I've experienced several periods of depression throughout my adult life, and while prescription drugs have proved helpful, I've been keen to explore drug-free ways to manage and treat my depression. I started this blog to share my personal experience battling this illness and the alternative treatment options I've tried, including dietary supplements, talking therapies, meditation, relaxation exercises, massage and acupuncture. I also post about current research on the effectiveness of holistic therapies at treating depression, and the blog contains guest posts written by others with depression who have tried drug-free treatments. I hope you find the information on this blog useful.
If one of your children needs to undergo some specific tests in order to diagnose a medical condition, your consultant may have mentioned the term "nuclear medicine" early on in the discussion phase. If you're like most people, you may never have heard of this option and, just like other people you may be somewhat stressed, as they very word "nuclear" has negative connotations in society. Although you needn't be so worried as this is simply a specialised form of radiology, you will nevertheless want to know what it's all about.
How Does Nuclear Medicine Work?
With this type of imaging, a tiny amount of radioactive medicine is given to the patient in order to diagnose a condition and form a treatment policy. It's perfectly safe to use in this measure and form of procedure and is administered to the body with a special product called a radiopharmaceutical.
There are various different ways to introduce the radiopharmaceutical, including intravenously, through a central line or via a butterfly needle. In other situations, it may be swallowed, inhaled or administered using a catheter depending on the case in question.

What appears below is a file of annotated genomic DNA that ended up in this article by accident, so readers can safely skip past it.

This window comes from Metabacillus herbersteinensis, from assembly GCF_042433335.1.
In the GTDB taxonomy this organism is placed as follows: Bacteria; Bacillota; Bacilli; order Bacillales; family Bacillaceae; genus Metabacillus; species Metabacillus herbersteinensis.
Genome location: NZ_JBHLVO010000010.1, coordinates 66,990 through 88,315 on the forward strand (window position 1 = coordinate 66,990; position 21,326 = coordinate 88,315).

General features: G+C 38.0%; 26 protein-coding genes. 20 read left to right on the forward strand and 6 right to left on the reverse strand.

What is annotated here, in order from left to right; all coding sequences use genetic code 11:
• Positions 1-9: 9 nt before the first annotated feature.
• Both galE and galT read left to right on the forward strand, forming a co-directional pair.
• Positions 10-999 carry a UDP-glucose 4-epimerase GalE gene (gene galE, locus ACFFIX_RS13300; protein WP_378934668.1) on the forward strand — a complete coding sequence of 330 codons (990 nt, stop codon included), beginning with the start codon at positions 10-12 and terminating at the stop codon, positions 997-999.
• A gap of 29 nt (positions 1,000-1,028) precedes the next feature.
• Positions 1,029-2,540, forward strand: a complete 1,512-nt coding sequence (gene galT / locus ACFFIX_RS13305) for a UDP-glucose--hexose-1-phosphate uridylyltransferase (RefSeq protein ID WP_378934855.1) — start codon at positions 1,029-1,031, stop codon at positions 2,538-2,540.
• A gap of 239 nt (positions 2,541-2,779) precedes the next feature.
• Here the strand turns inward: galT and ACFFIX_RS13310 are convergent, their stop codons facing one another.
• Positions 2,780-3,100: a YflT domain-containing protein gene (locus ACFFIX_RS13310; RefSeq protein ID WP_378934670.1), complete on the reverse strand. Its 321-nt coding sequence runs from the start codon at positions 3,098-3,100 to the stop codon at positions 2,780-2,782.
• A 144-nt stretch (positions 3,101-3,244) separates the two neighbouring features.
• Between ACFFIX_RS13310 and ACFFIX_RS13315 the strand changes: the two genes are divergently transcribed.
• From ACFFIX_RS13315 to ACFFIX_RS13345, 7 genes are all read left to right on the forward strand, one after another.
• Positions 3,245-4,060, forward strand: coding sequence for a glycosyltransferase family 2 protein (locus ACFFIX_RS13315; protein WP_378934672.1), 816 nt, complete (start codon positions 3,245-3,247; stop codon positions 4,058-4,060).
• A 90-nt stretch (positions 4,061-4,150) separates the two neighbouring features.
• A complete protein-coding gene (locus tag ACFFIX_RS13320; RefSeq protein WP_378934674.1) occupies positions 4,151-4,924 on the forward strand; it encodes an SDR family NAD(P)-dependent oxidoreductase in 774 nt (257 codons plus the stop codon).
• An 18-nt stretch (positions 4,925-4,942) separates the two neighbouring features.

Cameras then take images of the radioactive medicine as it passes through the child's body and this allows the professionals to get a much clearer picture of what they are looking at. In short, they want to analyse the function of the body or its physiology and are effectively looking at the process.
They may be concerned about your child's digestion and want to see how they process their food and may give them something "normal" to eat which has radioactive medicine within. Consequently, they will be able to take images at intervals while the food is being processed to see if everything is all right, or whether some different action may need to be taken.
An alternative scenario would involve analysing the bone structure in a particular area to see if there are any fractures, infections, inflammation or other issues. This is administered through an injection and then travels through the bloodstream and into the bone, where it can be viewed.
Everyone involved in administering this type of procedure is very skilled at their job and you have nothing to worry about. If you do have any questions, however, make sure that you talk with your medical consultant and ask them to provide you with more details concerning nuclear medicine.Share
28 September 2018